Microsoft Joins OSI as Premium Sponsor

Microsoft has joined companies like Facebook, Google and Github in the open source initiative. Joining as a premium sponsor, it will help to promote open source development, communities and software. This is described as a significant milestone for the OSI.


Founded in 1998, the Open Source Initiative is one of the most effective advocates for open source software, emphasizing education, collaboration, and “preventing abuse of the ideals and ethos inherent to the open source movement.”


Microsoft’s Jeff McAffer says: “The Open Source Initiative is a cornerstone of open source communities and plays an important role in protecting and promoting open source software, educating the public, and building bridges across different constituencies. Microsoft supports those goals within the company, across the industry, and now, via its sponsorship of the OSI.”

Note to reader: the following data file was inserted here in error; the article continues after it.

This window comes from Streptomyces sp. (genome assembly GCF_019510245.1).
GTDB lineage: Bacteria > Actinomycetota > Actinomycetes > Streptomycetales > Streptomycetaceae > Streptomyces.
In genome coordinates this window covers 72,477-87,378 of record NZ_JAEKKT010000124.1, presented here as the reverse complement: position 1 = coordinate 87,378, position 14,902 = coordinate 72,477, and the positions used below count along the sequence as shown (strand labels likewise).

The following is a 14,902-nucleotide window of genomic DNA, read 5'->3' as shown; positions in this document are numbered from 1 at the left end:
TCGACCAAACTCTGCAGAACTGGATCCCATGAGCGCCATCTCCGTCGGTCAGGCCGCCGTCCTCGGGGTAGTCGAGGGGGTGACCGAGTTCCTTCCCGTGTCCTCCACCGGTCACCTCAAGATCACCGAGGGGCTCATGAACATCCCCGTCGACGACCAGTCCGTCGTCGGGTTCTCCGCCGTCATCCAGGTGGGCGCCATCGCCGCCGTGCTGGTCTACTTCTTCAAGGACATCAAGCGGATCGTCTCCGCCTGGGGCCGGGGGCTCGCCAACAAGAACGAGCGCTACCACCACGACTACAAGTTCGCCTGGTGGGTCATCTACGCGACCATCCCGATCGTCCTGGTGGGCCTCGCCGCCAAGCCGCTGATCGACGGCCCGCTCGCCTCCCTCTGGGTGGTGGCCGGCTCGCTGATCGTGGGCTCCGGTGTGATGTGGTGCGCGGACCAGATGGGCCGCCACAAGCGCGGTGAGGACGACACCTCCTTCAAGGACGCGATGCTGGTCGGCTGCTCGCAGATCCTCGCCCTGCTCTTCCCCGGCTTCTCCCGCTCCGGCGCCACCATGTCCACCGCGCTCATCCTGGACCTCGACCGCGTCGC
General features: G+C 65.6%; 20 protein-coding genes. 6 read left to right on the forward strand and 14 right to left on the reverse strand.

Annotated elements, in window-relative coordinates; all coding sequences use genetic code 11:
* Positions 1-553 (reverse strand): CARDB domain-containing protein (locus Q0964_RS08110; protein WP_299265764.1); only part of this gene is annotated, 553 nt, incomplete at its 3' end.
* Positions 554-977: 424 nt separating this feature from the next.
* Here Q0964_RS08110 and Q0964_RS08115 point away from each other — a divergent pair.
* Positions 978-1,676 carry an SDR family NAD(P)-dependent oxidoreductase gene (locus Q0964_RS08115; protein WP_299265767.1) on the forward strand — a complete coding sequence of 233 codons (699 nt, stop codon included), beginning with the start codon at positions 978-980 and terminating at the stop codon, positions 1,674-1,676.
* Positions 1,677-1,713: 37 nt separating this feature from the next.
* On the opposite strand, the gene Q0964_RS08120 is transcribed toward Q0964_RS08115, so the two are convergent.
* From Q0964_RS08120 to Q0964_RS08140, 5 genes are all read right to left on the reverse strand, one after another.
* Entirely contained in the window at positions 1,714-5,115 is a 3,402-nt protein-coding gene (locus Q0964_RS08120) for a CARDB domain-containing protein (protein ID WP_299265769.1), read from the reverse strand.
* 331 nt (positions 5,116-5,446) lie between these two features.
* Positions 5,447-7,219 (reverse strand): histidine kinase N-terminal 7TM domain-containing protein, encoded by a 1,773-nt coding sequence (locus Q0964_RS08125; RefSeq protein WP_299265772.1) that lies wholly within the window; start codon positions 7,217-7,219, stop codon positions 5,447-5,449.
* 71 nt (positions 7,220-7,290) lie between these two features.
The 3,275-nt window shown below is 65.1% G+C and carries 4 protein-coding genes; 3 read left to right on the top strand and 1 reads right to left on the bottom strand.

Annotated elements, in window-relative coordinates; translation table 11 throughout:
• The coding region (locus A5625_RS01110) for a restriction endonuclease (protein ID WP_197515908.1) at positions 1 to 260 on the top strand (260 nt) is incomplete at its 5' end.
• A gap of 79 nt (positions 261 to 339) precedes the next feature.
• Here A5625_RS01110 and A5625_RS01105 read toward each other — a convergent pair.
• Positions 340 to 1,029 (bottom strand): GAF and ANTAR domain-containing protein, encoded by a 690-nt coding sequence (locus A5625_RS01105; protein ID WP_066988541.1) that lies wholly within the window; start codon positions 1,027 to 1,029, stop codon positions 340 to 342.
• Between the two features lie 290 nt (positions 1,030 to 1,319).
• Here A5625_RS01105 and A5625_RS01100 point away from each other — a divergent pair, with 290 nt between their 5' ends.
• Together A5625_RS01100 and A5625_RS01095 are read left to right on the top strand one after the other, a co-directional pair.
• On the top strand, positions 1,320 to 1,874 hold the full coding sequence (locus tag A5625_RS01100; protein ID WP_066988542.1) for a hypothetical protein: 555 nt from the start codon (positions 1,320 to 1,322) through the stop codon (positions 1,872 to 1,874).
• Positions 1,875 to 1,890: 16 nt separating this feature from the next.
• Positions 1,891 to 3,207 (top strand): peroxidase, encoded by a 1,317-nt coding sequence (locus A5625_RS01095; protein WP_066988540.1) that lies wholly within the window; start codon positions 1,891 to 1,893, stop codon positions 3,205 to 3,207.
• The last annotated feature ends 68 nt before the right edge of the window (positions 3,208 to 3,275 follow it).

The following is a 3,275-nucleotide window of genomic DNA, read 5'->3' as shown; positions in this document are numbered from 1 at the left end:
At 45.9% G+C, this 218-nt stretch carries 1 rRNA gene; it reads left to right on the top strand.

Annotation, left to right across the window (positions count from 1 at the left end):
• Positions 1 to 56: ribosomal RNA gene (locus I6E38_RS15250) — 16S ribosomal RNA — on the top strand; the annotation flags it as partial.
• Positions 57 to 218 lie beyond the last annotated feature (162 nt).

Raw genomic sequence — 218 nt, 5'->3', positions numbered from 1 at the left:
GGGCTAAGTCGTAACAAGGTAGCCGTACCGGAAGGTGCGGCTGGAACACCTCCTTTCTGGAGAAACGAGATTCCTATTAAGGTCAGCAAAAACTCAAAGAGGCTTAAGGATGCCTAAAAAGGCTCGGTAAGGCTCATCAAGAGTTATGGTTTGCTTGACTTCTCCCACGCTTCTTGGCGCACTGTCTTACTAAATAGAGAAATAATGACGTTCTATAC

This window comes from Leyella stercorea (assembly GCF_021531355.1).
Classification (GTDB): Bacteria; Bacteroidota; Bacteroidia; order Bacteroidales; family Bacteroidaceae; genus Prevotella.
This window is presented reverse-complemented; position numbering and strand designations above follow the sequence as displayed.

The Open Source Initiative on its blog page gives a little history of the company’s involvement.

“Microsoft’s history with the OSI dates back to 2005 with the submission of the Microsoft Community License, then again in August of 2007 with the submission of the Microsoft Permissive License. For many in the open source software community, it was Microsoft’s release of .NET in 2014 under an open source license that may hacave first caught their attention. Microsoft has increasingly participated in open source projects and communities as users, contributors, and creators, and has released even more open source products like Visual Studio Code and Typescript.

The company is a leading contributor to open source software projects on GitHub (also an OSI Corporate Sponsor); brought Bash/Linux to Windows 10; expanded its support for Linux and open source workloads on Azure; worked with OSI Affiliate Member FreeBSD Foundation to support the operating system on Azure; joined OSI Affiliate Member Linux Foundation and many of its foundations and projects. In addition, Microsoft works with companies like Canonical, Red Hat, SUSE, and open source can now be found throughout Microsoft products.”

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